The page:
Every now and then I get annoyed at how far my foreign language skills have slipped, and I saturate myself in media way above my level. At the Civil Society event, there were a lot of Spanish- and Mandarin- speakers there, and so now I have a ton of Spanish and Mandarin movies in my Netflix queue. Last night I watched The Road Home, which I'd been looking forward to, because it's by Zhang Yimou (Hero) and stars Zhang Ziyi (Crouching Tiger, Hidden Dragon). It wasn't a bad movie. It wasn't very good either.
The Road Home begins with a young man returning to his home village for his father's funeral. His mother insists that the father, a former schoolteacher, must be carried back to the village on foot, as is tradition. This prompts the flashback that makes up most of the story--how the schoolteacher and his wife met and fell in love. It's an old story, but that doesn't mean it's a bad one. And there's a lot going for this, frankly. The cinematography is quite good, using the backdrop of rural China to full effect, including a stunning set of snowbound shots. Zhang Ziyi turns in a very good performance--Americans who are used to seeing her as a flawlessly beautiful martial artist will, I think, be surprised to see her with such baggy clothes and awkward movements, but it's a really well-done physical portrayal.
Still, the movie drags a bit. The courtship between the schoolteacher and Zhang is chaste and, while cute, not terribly passionate. This is a G-rated flick in more ways than one. There's never really any tension between the two lovers, and no sense of discovery. When the teacher is hauled back to the city for political reasons (most likely the Cultural Revolution), Zhang waits for him patiently and obsessively, but I wasn't really convinced that she should have. Likewise, at the end of the film, when the father's funeral is supported by hundreds of his former students, it's a nice gesture but one that's not really supported by the rest of the movie. It's simply meant to be a given somehow that he was a great, inspiring teacher.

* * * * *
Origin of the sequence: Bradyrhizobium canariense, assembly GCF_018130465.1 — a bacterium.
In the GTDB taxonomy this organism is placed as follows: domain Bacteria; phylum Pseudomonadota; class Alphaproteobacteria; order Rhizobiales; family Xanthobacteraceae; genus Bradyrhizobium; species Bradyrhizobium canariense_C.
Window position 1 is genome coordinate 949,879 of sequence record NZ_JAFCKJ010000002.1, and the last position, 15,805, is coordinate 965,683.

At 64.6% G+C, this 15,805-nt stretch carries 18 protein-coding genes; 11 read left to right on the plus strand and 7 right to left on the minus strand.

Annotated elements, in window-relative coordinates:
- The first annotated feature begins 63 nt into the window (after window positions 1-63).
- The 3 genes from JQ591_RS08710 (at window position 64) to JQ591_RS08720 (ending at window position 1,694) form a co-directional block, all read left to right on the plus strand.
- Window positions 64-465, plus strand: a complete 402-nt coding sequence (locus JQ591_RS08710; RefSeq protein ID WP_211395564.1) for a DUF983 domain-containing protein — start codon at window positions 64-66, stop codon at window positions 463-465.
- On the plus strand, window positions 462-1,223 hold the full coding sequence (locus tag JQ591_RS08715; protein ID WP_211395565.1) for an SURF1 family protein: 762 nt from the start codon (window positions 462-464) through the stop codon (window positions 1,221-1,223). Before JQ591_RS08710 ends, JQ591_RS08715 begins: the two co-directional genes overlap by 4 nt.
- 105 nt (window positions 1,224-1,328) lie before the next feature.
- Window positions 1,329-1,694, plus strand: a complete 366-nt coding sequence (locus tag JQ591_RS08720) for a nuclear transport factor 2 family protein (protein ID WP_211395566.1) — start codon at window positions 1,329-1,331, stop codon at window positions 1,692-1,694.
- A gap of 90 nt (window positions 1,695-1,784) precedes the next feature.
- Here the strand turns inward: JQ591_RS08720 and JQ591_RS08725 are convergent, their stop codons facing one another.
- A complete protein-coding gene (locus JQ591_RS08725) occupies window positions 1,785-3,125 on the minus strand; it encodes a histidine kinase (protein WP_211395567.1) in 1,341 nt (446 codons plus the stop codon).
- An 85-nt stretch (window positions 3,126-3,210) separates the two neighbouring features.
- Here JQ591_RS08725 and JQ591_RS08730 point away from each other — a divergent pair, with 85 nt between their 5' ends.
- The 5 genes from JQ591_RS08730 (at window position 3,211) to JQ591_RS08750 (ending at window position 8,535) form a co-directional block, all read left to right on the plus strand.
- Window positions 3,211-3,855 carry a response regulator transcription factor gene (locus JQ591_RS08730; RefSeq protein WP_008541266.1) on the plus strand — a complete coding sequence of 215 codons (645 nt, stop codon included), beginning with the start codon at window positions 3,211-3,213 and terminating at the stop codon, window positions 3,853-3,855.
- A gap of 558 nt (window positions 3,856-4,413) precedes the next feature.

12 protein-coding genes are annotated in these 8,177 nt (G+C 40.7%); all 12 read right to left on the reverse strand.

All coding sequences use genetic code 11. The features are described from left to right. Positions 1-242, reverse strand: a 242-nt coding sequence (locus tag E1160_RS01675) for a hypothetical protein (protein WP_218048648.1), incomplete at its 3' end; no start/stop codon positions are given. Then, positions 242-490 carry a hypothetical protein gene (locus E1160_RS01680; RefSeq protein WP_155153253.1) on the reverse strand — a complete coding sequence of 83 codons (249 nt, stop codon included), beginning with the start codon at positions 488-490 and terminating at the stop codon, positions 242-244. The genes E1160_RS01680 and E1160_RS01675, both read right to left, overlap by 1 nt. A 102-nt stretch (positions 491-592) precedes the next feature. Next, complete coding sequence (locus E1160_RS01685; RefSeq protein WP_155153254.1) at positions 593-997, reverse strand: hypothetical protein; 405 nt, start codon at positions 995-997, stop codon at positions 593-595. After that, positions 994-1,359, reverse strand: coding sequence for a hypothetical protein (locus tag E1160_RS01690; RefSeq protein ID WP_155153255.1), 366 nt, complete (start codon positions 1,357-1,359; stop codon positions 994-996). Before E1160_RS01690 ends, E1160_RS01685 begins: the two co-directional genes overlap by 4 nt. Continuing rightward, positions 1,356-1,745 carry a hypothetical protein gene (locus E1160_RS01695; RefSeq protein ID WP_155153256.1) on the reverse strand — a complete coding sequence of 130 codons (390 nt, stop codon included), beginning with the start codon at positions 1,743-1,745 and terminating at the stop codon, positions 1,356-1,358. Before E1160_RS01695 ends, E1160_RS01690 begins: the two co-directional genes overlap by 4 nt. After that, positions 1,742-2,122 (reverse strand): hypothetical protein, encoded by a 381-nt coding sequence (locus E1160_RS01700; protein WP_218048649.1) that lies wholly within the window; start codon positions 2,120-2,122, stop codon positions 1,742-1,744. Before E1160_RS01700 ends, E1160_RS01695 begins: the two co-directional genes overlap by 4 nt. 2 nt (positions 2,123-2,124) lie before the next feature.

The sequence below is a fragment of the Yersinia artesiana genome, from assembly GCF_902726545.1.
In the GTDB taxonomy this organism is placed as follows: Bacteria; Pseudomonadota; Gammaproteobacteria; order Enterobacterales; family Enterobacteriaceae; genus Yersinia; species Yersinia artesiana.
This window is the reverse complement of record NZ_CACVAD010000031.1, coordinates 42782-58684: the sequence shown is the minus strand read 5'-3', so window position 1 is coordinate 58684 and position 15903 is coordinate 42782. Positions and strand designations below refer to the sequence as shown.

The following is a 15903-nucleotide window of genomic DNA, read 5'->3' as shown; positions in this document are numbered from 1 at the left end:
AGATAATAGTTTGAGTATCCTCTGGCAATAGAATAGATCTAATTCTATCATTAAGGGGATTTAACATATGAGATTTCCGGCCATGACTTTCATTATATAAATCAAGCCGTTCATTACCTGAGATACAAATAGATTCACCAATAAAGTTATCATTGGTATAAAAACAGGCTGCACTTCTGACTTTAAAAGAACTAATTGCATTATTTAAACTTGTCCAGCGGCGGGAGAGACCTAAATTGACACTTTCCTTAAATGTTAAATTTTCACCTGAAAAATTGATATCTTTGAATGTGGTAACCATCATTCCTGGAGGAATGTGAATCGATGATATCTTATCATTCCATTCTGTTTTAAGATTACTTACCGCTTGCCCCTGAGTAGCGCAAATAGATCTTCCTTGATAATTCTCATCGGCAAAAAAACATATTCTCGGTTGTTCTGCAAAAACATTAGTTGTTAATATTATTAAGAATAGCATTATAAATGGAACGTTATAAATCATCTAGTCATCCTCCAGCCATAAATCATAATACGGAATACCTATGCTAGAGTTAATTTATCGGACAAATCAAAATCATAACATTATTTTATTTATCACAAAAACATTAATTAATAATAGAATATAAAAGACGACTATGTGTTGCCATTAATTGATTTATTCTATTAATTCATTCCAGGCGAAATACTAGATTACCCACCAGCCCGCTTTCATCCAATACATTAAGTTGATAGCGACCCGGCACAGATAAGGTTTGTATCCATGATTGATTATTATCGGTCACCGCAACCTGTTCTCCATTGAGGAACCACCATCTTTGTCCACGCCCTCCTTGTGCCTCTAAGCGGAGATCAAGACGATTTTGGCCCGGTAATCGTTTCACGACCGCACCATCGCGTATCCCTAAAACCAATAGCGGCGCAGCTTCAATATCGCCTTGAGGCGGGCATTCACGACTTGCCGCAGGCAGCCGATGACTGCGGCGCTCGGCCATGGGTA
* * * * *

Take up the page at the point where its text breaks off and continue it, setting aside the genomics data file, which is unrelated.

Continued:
The Road Home has won several international awards, but I'm not really sure why--surely there were better foreign flicks available in 2001. It felt to me like an old Disney film--it's a throwback. It's a quality movie, make no mistake, but there's no real distinctiveness to go with that quality. It's accessible for an American audience, with no obscure customs or motives that need to be translated across cultural boundaries. All in all, I'd say this is a good lazy Sunday film, or a fine date movie, if your date is into subtitled Chinese drama.